Let the Finger-Pointing Begin!

In the nervous aftermath of the most extensive ransomware attack to date, the assignment of blame is already beginning. CNet reports that in a rather obvious attempt at pre-emption Microsoft’s chief counsel is calling the attack a “wakeup call”:

Microsoft is criticizing government agencies for hoarding software flaws and keeping them secret, calling a massive, new ransomware attack a “wake-up call” to the problem.

Brad Smith, Microsoft’s chief counsel, said Sunday in a company blog post that by keeping the vulnerabilities secret from vendors, governments open up users to attacks like Friday’s WannaCry hack in which malware locked down computers worldwide while demanding hefty sums for freedom. He also compared WikiLeaks’ release of US spy agencies hacking tools earlier this year to a theft of weapons from the US military.

“An equivalent scenario with conventional weapons would be the US military having some of its Tomahawk missiles stolen. And this most recent attack represents a completely unintended but disconcerting link between the two most serious forms of cybersecurity threats in the world today — nation-state action and organized criminal action,” he said.

“The governments of the world should treat this attack as a wake-up call. We need governments to consider the damage to civilians that comes from hoarding these vulnerabilities and the use of these exploits.”

That’s almost a perfect example what I call a “reverse Voltaire”. I agree with what he says but I don’t think he’s in any position to say it. The personal computing monoculture created by Microsoft is one of the main sources of today’s tremendous vulnerability. I also feel the need to point out that cyber-security is almost the diametric opposite of physical security. The advantage is almost completely on the side of the attacker.

So, what are the takeaways from the WannaCry attacks? The first few that occur to me are:

  1. Very few companies are capable of maintaining a serious security policy.
  2. Neither is the federal government.
  3. The only real solution is active measures.
  4. That would require a complete change in attitude on the part of the federal government.

Consequently, I expect things to get much, much worse but they become even a little better. If ever.

8 comments… add one
  • Andy

    Heard on NPR this morning that a lot of Chinese computers are affected because they use so many pirated copies of Windows and therefore they don’t get security updates.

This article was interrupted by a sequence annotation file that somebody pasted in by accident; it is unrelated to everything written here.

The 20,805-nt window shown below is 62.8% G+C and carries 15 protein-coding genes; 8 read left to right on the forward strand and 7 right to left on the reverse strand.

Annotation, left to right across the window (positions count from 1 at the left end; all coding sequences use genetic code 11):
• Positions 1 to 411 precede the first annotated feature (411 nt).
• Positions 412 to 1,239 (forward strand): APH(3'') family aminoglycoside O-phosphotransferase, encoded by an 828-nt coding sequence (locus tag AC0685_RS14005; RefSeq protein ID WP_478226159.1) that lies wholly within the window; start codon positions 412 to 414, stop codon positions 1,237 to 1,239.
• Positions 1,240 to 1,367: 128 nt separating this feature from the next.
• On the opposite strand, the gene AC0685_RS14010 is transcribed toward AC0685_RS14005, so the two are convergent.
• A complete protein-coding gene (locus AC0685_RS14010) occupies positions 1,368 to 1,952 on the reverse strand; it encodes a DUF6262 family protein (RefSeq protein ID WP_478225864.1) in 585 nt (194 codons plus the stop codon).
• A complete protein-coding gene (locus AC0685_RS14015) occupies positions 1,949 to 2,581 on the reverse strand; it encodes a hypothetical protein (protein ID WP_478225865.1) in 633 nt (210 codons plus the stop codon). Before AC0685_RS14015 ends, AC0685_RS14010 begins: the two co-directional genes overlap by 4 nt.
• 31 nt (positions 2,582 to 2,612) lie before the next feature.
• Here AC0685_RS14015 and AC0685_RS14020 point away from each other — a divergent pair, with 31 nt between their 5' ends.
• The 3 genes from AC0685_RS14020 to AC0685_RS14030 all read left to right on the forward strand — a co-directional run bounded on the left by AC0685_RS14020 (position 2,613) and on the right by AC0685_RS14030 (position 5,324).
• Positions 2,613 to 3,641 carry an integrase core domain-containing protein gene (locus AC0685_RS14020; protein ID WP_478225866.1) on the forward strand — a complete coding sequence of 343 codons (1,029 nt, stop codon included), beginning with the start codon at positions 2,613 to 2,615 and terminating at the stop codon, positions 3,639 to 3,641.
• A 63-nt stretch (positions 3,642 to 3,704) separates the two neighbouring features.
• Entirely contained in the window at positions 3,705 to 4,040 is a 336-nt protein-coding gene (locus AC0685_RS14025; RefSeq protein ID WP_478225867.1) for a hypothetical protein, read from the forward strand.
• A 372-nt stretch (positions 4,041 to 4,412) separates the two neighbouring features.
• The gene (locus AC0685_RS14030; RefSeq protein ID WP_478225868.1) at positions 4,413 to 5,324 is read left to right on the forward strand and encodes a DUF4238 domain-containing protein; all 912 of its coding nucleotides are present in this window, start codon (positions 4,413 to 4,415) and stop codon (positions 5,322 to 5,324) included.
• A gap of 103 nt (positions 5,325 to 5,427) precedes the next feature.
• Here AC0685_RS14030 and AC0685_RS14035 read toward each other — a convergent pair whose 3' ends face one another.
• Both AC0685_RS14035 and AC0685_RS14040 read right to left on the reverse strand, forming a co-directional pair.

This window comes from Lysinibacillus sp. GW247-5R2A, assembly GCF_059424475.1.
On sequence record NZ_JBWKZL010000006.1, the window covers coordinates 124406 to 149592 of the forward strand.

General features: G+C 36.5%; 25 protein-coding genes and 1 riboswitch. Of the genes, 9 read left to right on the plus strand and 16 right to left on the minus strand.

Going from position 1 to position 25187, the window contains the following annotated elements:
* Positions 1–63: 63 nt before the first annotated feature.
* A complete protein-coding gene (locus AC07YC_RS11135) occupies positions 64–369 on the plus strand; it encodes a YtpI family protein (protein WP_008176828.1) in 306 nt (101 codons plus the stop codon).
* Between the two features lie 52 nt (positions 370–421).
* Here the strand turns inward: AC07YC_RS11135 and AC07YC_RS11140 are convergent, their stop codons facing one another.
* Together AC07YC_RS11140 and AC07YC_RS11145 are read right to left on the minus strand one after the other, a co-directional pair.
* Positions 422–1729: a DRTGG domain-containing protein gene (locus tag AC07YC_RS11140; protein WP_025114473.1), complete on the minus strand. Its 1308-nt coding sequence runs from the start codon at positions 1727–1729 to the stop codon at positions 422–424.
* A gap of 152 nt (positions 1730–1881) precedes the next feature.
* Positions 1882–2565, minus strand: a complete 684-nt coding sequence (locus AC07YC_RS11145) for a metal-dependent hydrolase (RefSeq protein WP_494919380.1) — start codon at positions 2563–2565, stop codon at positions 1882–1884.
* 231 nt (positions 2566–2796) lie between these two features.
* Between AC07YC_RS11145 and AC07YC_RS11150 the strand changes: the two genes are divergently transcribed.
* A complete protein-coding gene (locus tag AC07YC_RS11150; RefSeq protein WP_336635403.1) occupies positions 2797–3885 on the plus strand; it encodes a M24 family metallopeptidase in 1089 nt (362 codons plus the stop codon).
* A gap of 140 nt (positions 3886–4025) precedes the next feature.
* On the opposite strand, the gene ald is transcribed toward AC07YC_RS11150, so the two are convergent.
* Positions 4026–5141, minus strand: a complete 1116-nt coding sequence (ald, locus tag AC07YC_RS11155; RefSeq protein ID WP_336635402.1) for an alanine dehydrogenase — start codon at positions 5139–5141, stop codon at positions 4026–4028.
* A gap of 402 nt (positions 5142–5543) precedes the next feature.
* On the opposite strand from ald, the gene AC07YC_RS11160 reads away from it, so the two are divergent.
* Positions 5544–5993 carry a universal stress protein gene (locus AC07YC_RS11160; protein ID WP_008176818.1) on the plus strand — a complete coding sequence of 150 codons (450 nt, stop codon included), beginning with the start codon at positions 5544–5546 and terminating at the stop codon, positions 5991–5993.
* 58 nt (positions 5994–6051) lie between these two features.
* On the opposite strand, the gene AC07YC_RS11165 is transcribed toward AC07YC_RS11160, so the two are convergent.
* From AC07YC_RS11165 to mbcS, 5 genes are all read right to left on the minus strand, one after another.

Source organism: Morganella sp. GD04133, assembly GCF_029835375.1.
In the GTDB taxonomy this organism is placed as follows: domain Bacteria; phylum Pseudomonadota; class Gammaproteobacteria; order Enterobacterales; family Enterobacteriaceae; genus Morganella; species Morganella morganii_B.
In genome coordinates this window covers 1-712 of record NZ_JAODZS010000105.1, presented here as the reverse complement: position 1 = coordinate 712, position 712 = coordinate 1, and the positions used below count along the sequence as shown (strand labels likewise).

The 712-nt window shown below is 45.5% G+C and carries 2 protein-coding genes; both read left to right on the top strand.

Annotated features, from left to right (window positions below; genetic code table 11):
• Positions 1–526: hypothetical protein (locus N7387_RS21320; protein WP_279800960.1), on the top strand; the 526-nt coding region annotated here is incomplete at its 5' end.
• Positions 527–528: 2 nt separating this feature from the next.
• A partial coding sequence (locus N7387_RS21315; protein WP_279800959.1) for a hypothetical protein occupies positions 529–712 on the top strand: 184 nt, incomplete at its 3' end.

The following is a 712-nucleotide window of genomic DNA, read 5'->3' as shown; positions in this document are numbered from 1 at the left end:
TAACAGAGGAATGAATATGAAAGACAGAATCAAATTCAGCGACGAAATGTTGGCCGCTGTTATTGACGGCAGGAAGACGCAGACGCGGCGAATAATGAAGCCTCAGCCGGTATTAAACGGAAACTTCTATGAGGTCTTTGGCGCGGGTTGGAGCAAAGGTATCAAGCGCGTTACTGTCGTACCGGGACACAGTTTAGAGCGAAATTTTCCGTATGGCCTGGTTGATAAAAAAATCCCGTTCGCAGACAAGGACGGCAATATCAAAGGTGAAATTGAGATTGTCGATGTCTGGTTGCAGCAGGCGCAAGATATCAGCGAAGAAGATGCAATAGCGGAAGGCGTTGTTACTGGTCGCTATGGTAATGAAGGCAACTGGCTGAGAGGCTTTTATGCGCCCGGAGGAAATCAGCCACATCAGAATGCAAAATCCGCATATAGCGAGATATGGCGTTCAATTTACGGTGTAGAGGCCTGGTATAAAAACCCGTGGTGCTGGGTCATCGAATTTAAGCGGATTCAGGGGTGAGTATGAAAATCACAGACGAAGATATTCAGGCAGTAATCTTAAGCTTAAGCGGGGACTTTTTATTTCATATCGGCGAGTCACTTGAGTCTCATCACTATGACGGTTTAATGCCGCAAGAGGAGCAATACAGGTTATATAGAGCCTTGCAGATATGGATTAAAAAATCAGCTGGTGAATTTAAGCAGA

• Which highlights why China should just be cut off from the Internet. They aren’t good global citizens, don’t live up to their international agreements, most hacking attacks emanate from China with at least tacit support of the Chinese government, Chinese misuse eats up an enormous proportion of total global bandwidth, etc.

    The tolerability of free riders is contingent on cost which is dependent on size. China is too big to be as poorly behaved as it is.

  • TastyBits

    This is why Apple did not want to allow a backdoor in the iPhone. Creating more vulnerabilities does not make anybody safer, and it has now been proven that the government’s most secure agencies cannot protect any backdoors created for them.

    Security is inconvenient. There is no way to have an open system and keep the bad guys out at the same time.

  • steve

    Boy genius says computer security and Microsoft should not be used in the same sentence.

    Steve

  • bob sykes

    I think the real point is the inability of our intelligence agencies to keep their secrets. How deeply they have been infiltrated and compromised should be a major investigation.

  • Quis custodiet ipsos custodes?

  • Andy

    I heard this morning that Microsoft patched this vulnerability back in March. Hopefully this will be a wake-up call to all the people who decide, for whatever reason, to turn the auto-update feature off.

  • I suspect that a lot of those being attacked are using obsolete or pirated copies of Windows or cannot update for one reason or another.

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